Background: Although several prognostic factors of atrial fibrillation (AF) recurrence after pulmonary vein isolation (PVI) have been investigated, the accurate prediction of AF recurrence remains difficult. We propose an electrocardiogram (ECG) index, the P-wave force (PWF), which is the product of the amplitude of the negative terminal phase of the P wave in the V1 electrode and the filtered P-wave duration, obtained by a signal-averaged P-wave analysis. This study was conducted to evaluate the impact of the PWF on the recurrence of AF after PVI.

Methods: We retrospectively evaluated 79 paroxysmal AF patients (64 ± 9 years, 56 males) who underwent PVI by cryoballoon ablation. Standard 12-lead ECG and a P-wave signal-averaged electrocardiogram (SAECG) were recorded the day before and 1 month after the PVI procedure.

Results: During the mean follow-up of 10.2 months, AF recurred in 11 (14%) patients. The PWF 1 month after ablation was significantly higher in the recurrence group compared to that in the nonrecurrence group (8.8 ± 3.1 mVms vs 6.5 ± 2.9 mVms, P = 0.017). The patients with a PWF value ≥9.3 mVms had a significantly greater risk of recurrence after the ablation compared to the patients with a PWF value <9.3 mVms (log-rank test, P < 0.001).

Conclusion: Higher PWF after cryoballoon ablation was associated with poor prognosis during follow-up. The PWF may be a useful and noninvasive marker to predict the recurrence of AF.
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http://dx.doi.org/10.1111/pace.12956DOI Listing
November 2016

Impaired renal function is associated with recurrence after cryoballoon catheter ablation for paroxysmal atrial fibrillation: A potential effect of non-pulmonary vein foci.

J Cardiol 2017 01 5;69(1):3-10. Epub 2016 Aug 5.

Department of Cardiology, Nagoya University Graduate School of Medicine, Nagoya, Japan.

Background: Atrial fibrillation (AF) and chronic kidney disease (CKD) are closely related. The present study aimed to evaluate the association between estimated glomerular filtration rate (eGFR) and outcomes after cryoballoon catheter ablation for AF.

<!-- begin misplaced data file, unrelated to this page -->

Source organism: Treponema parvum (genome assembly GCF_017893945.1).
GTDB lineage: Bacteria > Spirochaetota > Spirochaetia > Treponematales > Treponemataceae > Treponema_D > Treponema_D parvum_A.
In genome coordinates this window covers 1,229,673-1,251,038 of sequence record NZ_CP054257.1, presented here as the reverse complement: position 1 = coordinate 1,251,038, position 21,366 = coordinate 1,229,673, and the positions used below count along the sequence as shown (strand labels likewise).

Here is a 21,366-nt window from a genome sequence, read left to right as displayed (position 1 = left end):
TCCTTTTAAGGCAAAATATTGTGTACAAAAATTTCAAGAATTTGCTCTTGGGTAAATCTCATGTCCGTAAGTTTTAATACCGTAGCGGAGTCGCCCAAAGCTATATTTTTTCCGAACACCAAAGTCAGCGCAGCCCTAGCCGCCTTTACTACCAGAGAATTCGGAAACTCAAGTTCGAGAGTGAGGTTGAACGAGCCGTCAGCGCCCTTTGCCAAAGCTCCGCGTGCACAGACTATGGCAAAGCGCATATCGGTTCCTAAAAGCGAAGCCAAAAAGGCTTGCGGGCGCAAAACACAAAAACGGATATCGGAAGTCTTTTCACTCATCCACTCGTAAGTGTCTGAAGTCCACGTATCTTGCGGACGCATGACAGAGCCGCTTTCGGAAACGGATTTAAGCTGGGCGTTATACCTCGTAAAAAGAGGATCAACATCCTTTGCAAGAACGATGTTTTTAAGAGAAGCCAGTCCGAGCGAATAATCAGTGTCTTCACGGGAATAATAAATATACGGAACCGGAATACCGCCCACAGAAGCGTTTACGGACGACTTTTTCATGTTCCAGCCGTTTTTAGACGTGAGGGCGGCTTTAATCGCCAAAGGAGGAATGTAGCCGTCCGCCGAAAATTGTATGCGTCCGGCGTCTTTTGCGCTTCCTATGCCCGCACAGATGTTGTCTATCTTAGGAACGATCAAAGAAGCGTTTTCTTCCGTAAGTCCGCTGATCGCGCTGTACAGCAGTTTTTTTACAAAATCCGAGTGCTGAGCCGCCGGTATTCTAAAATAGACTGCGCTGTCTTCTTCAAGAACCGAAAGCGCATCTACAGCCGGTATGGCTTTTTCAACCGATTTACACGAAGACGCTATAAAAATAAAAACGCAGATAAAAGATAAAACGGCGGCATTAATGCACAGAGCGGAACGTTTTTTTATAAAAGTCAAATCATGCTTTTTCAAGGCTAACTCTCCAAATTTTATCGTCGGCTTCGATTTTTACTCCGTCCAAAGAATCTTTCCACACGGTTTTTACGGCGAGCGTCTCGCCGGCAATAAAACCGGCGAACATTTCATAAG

Methods: We included a total of 110 patients (64.0±10.1 years, 64% men) with paroxysmal AF who underwent second-generation cryoballoon catheter ablation in this study. Recurrence and change in renal function after ablation were assessed by stratification of eGFR sub-groups.

Results: During a mean follow-up period of 9 months, 20 (18%) patients had AF recurrence after the first catheter ablation procedure. Multivariate Cox regression analysis showed that eGFR [hazard ratio (HR) 0.97, 95% confidence interval (CI) 0.93-0.99, p=0.047], non-pulmonary vein (PV) ectopic beats at initial ablation (HR 2.92, 95% CI 1.03-8.27, p=0.043), and history of stroke (HR 7.47, 95% CI 2.30-24.2, p=0.001) were independent predictors of recurrence after the ablation. Among the CKD groups, recurrence was found in 7% (1/15), 12% (9/73), and 46% (10/22) of the eGFR ≥90mL/min/1.73m, eGFR 60-89.9mL/min/1.73m, and eGFR 30-59.9mL/min/1.73m groups, respectively (p=0.001). Kaplan-Meier survival curves demonstrated that patients with eGFR 30-59.9mL/min/1.73m had significantly worse prognosis than did the other groups (log-rank p<0.001). In addition, non-PV ectopic beats at initial ablation were detected in 7% (1/15), 14% (10/73), and 50% (11/22) of the patients among the three CKD groups, respectively (p<0.001). No patients developed contrast-induced nephropathy after the catheter ablation procedure.

Conclusions: Low eGFR at baseline was an independent predictor of recurrence after cryoballoon ablation for paroxysmal AF. The presence of non-PV ectopic beats was significantly increased in patients with impaired renal function, which might be associated with a poor outcome.
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http://dx.doi.org/10.1016/j.jjcc.2016.07.008DOI Listing
January 2017

Effect and Significance of Early Reablation for the Treatment of Early Recurrence of Atrial Fibrillation After Catheter Ablation.

Am J Cardiol 2016 09 29;118(6):833-841. Epub 2016 Jun 29.